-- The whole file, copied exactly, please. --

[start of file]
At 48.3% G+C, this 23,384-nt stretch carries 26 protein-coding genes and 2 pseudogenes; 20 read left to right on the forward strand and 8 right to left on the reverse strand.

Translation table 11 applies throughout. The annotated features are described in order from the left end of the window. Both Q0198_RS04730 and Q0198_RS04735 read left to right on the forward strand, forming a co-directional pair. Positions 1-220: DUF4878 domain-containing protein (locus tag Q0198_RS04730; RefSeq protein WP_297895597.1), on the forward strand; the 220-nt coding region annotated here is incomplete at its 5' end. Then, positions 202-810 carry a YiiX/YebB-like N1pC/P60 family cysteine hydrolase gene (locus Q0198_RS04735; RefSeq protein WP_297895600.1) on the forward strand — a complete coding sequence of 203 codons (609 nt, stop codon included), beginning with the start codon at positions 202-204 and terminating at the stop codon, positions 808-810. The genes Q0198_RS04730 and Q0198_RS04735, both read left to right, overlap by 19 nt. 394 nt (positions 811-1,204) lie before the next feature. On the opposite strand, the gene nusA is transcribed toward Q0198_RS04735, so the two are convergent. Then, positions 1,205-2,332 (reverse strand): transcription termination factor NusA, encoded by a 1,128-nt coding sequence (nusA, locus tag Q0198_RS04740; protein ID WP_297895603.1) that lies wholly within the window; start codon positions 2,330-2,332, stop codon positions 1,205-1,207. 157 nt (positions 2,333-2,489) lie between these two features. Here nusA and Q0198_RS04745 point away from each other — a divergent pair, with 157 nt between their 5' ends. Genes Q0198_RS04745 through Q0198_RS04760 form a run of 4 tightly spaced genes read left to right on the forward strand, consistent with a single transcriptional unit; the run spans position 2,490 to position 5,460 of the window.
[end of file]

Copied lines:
At 48.3% G+C, this 23,384-nt stretch carries 26 protein-coding genes and 2 pseudogenes; 20 read left to right on the forward strand and 8 right to left on the reverse strand.

Translation table 11 applies throughout. The annotated features are described in order from the left end of the window. Both Q0198_RS04730 and Q0198_RS04735 read left to right on the forward strand, forming a co-directional pair. Positions 1-220: DUF4878 domain-containing protein (locus tag Q0198_RS04730; RefSeq protein WP_297895597.1), on the forward strand; the 220-nt coding region annotated here is incomplete at its 5' end. Then, positions 202-810 carry a YiiX/YebB-like N1pC/P60 family cysteine hydrolase gene (locus Q0198_RS04735; RefSeq protein WP_297895600.1) on the forward strand — a complete coding sequence of 203 codons (609 nt, stop codon included), beginning with the start codon at positions 202-204 and terminating at the stop codon, positions 808-810. The genes Q0198_RS04730 and Q0198_RS04735, both read left to right, overlap by 19 nt. 394 nt (positions 811-1,204) lie before the next feature. On the opposite strand, the gene nusA is transcribed toward Q0198_RS04735, so the two are convergent. Then, positions 1,205-2,332 (reverse strand): transcription termination factor NusA, encoded by a 1,128-nt coding sequence (nusA, locus tag Q0198_RS04740; protein ID WP_297895603.1) that lies wholly within the window; start codon positions 2,330-2,332, stop codon positions 1,205-1,207. 157 nt (positions 2,333-2,489) lie between these two features. Here nusA and Q0198_RS04745 point away from each other — a divergent pair, with 157 nt between their 5' ends. Genes Q0198_RS04745 through Q0198_RS04760 form a run of 4 tightly spaced genes read left to right on the forward strand, consistent with a single transcriptional unit; the run spans position 2,490 to position 5,460 of the window.